Four Keys to a Healthy Innovation Cluster in Westchester

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At our recent Virtual Roundtable: Building the Westchester Biotech Cluster, Steve Wray, VP and Director, Regional Economics and Labor at Econsult Solutions, shared four keys to developing a healthy innovation cluster. Click for Recording

“Westchester County can view itself as being at the center of the largest biotech/biopharma cluster in the world, which is the Northeast United States. That’s an incredible geographic opportunity.”
— Steve Wray, VP and Director, Regional Economics and Labor Econsult Solutions

The Four Keys:

  • Research Assets: The region must have a strong research presence alongside access to ample talent.

  • Innovation Culture: A strong start-up culture requires significant entrepreneurial support resources and investment.

  • Place: Successful clusters are located in amenity-rich environments with established lab space and transportation infrastructures.

  • Collaboration: An overall attitude of positive engagement is active across organizations, institutions, and government.

Wray emphasizes the essential requirement for local and regional government support that prioritizes the growth of innovative capabilities. His insights on the meaningful growth of a life science ecosystem flow from work in Philadelphia and the Commonwealth of Pennsylvania, drawing on experiences from Boston, Baltimore, and Silicon Valley.

The discussion was joined by Philippe Salphati, President & CEO of AYA Consulting in France, who is shepherding Westchester Biotech Project Europe.

“We’re not starting from scratch in Westchester. With profound life science resources already growing here, now is the time to look to diverse clusters for lessons learned.”
— Joanne Gere, Executive Director, Westchester Biotech Project

Cluster building is a multi-tiered, multi-year initiative, requiring the combined resources and collaborative efforts of numerous individuals and organizations. However, the resulting supportive life science infrastructure lays an enduring foundation for the future. In alignment with our mission, we will continue to look to other clusters for lessons learned during times of directed growth.

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About Steve Wray:
Mr. Wray leads collaborative teams focused on regional economic competitiveness and innovation policy. He assists public, private, and non-profit sectors with talent development, infrastructure, and governance issues. As an internationally recognized cluster development expert and speaker, he translates complicated issues and concepts to diverse audiences.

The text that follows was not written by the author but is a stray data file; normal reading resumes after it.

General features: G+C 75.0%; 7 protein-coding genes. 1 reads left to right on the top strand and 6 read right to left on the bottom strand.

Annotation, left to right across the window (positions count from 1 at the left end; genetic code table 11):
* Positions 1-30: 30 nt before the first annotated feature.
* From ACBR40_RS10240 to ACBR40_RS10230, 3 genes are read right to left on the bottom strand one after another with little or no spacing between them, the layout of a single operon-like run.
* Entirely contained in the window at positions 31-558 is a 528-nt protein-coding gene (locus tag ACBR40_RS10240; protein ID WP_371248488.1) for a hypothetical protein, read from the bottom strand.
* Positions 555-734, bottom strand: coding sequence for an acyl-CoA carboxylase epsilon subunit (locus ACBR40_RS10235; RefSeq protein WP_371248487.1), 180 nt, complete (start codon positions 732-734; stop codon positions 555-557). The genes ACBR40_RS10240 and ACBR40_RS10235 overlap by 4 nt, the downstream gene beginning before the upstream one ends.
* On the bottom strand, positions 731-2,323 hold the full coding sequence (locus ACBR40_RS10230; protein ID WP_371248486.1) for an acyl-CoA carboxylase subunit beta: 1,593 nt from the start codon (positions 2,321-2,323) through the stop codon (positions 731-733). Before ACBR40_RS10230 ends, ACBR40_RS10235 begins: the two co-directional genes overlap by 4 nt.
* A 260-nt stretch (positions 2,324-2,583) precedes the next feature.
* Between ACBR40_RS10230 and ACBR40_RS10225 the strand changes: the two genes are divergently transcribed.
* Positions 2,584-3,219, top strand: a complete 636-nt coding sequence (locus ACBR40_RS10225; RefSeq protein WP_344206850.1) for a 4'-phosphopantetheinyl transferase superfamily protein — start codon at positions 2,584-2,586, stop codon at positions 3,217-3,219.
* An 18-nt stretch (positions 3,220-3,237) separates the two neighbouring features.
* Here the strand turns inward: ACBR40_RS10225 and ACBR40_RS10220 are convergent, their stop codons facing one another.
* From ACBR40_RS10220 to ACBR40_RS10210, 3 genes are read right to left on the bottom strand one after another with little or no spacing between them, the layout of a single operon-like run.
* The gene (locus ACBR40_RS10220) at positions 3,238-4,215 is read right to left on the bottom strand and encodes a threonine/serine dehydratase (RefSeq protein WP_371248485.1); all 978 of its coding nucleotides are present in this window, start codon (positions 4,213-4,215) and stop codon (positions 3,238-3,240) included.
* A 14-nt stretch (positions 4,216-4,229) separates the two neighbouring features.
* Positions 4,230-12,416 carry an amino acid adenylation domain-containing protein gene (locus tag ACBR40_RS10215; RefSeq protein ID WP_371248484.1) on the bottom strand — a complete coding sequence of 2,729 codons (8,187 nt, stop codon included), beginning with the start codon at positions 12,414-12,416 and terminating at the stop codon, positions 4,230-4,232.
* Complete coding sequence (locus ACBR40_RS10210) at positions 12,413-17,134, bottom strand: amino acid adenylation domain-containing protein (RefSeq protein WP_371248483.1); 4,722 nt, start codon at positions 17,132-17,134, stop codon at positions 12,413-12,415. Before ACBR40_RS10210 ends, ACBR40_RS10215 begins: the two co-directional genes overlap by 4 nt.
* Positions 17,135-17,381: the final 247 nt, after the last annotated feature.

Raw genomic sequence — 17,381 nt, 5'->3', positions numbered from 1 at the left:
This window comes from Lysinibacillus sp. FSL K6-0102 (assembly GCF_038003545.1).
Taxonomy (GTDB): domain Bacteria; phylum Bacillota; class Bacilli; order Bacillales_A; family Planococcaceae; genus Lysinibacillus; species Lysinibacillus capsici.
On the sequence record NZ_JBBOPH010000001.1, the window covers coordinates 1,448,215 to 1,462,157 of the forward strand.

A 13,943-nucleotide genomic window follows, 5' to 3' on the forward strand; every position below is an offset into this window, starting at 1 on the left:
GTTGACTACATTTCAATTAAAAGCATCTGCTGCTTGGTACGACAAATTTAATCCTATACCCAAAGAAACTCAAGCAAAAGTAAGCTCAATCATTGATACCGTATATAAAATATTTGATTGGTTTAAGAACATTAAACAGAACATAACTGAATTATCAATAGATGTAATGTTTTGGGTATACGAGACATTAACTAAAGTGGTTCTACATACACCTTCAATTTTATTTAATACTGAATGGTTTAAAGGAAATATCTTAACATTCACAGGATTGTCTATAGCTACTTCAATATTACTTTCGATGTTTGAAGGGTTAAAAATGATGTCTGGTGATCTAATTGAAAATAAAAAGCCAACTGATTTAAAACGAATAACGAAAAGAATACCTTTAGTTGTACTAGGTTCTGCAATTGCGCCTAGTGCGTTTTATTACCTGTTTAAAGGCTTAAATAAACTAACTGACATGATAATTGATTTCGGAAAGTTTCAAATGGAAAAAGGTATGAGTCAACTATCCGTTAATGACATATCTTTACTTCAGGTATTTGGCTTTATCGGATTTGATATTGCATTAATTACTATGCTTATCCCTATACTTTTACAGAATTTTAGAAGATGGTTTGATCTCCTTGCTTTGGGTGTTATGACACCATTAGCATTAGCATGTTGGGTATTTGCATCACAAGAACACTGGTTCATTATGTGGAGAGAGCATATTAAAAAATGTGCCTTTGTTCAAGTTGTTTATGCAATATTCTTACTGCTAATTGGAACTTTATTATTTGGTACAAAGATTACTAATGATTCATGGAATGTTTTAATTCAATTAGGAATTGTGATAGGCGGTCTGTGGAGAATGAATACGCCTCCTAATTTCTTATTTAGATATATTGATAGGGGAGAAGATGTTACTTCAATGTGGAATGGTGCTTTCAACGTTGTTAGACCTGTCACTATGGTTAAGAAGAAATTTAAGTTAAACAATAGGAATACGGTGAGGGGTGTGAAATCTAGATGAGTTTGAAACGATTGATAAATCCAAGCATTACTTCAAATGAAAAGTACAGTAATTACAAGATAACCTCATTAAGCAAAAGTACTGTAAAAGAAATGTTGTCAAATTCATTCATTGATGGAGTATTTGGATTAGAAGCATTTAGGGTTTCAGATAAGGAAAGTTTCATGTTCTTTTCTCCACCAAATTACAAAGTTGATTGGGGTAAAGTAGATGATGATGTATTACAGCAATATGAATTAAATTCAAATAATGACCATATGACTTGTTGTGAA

Alliance Partner My Green Lab: Chemistry Made Safer and More Sustainable

Guest writer: Erika Daley, Program Manager, My Green Lab

Do you remember your first semester of organic chemistry? Have you ever thought about the environmental impact of the work you did in those labs?

Perhaps you working in an organic chemistry lab, or are teaching organic chemistry right now – have you thought about the impact of your experiments?  What if we could create lab spaces that were safer, more cost-effective, and had a reduced impact on the environment?

A new resource: A Guide to Green Chemistry Experiments for Undergraduate Organic Chemistry Labs is available for free. It includes:

  • 10 ‘drop-in’ experiment packages for undergraduate organic chemistry teaching labs
  • Greener alternative experiment(s) 
  • Traditional teaching experiment
  • TA guide
  • Example quiz questions

The substantial introduction section in the guide applies to all teaching and research laboratories. This includes greening common laboratory techniques, solvent and reagent substitution guides, ‘Green Chemistry 101’, and an explanation of the EH&S safety ranking system used within the guide. 

My Green Lab is a 501c3 non-profit with a mission to create a culture of sustainability through science. We envision a world in which all of the life-saving drug discoveries and cutting-edge materials that chemists design in the world around us are made in a way that follows the principle of ‘do no harm’.